Send to

Choose Destination
Biol Psychiatry. 1985 Apr;20(4):408-18.

Cholinergic REM induction response: separation of anxiety and depression.


Five groups of subjects underwent EEG sleep recordings, arecoline rapid eye movement (REM) induction response testing, and Schedule for Affective Disorders and Schizophrenia (SADS) interview. Group I: 20 patients with primary major depressive disorder (MDD) (endogenous) without any coexisting anxiety disorder; Group II: 19 primary MDD (endogenous) patients with secondary panic, GAD, or phobic disorders; Group III: 18 patients with primary anxiety disorder without coexisting MDD; Group IV: 14 patients with primary anxiety plus secondary MDD; Group V: 26 normal controls. Modified Research Diagnostic Criteria (RDC) were used for diagnosis, based on the SADS interview. There was considerable overlap of SADS scaled scores between patient groups, which is consistent with a heterogeneous clinical presentation of depressive and anxiety states. REM latency was significantly shorter in patients with primary MDD (without anxiety) as compared with that in patients with primary anxiety (no MDD) and normals. Arecoline REM induction response time was significantly shorter in both primary affective groups (I and II) as compared with primary anxiety (no MDD) patients and normal controls. REM latency and arecoline REM induction time was not significantly different between the primary anxiety groups (III and IV) and normals. The study highlights the use of biological markers in differentiating between clinical syndromes confounded by mixed or overlapping phenomenology.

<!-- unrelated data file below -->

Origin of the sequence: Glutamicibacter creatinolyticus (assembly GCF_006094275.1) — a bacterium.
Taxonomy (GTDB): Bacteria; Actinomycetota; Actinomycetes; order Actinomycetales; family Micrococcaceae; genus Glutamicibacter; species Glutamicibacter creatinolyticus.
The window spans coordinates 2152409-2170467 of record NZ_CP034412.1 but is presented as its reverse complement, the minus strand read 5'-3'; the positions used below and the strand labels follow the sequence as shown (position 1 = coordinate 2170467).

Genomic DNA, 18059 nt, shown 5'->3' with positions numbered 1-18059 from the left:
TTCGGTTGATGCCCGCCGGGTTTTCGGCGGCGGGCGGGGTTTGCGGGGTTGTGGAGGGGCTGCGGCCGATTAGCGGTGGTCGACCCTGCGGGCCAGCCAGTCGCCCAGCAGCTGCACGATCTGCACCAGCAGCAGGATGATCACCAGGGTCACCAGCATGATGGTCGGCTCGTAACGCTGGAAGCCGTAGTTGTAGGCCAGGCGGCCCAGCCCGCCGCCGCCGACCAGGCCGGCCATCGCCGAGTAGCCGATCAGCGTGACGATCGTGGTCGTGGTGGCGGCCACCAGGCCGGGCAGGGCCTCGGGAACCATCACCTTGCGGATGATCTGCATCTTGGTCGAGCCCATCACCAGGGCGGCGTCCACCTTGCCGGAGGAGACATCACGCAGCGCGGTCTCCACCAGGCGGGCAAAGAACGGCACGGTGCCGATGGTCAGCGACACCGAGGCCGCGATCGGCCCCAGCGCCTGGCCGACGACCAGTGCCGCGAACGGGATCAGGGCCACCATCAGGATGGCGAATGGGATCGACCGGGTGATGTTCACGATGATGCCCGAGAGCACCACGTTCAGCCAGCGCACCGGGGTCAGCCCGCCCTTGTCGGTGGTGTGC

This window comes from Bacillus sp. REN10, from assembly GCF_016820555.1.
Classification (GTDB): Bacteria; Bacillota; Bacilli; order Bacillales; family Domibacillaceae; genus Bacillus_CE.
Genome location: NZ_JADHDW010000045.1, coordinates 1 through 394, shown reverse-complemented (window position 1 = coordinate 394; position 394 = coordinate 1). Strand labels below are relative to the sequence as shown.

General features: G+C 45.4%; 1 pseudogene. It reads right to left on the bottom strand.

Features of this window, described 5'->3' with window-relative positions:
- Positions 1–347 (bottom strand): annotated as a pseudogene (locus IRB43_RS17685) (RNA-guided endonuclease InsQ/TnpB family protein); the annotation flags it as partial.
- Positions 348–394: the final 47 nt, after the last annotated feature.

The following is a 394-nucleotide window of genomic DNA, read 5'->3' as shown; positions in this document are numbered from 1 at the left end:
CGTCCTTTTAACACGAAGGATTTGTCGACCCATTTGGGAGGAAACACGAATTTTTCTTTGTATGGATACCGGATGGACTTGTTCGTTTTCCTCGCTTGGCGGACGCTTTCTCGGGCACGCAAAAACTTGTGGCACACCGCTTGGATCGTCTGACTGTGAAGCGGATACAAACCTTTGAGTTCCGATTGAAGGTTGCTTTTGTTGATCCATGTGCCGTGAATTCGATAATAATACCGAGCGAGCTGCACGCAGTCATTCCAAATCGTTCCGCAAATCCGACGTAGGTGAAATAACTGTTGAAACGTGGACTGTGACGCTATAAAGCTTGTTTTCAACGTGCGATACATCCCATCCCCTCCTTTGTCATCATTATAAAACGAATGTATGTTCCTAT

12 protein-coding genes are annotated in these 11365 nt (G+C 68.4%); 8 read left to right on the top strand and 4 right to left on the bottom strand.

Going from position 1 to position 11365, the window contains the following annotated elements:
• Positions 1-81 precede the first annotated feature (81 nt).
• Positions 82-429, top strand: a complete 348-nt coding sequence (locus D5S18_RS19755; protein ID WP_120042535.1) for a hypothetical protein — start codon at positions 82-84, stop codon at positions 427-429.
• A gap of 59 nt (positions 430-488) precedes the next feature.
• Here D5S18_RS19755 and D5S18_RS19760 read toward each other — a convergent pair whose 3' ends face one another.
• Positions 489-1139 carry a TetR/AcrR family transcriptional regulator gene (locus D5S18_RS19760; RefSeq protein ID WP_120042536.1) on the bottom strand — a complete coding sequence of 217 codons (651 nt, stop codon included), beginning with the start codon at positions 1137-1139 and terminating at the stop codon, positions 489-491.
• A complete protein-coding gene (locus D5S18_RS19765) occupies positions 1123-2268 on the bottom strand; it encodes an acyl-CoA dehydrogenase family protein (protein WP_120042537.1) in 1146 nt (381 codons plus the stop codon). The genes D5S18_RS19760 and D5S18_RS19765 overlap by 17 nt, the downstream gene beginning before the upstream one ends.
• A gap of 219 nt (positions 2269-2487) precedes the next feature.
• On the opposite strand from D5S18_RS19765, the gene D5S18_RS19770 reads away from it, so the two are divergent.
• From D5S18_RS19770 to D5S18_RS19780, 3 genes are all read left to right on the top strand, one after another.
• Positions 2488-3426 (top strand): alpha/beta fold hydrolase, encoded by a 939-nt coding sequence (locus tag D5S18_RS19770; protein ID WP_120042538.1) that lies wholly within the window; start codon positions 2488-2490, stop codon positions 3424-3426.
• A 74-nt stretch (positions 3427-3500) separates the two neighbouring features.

[Indexed for MEDLINE]

Supplemental Content

Full text links

Icon for Elsevier Science
Loading ...
Support Center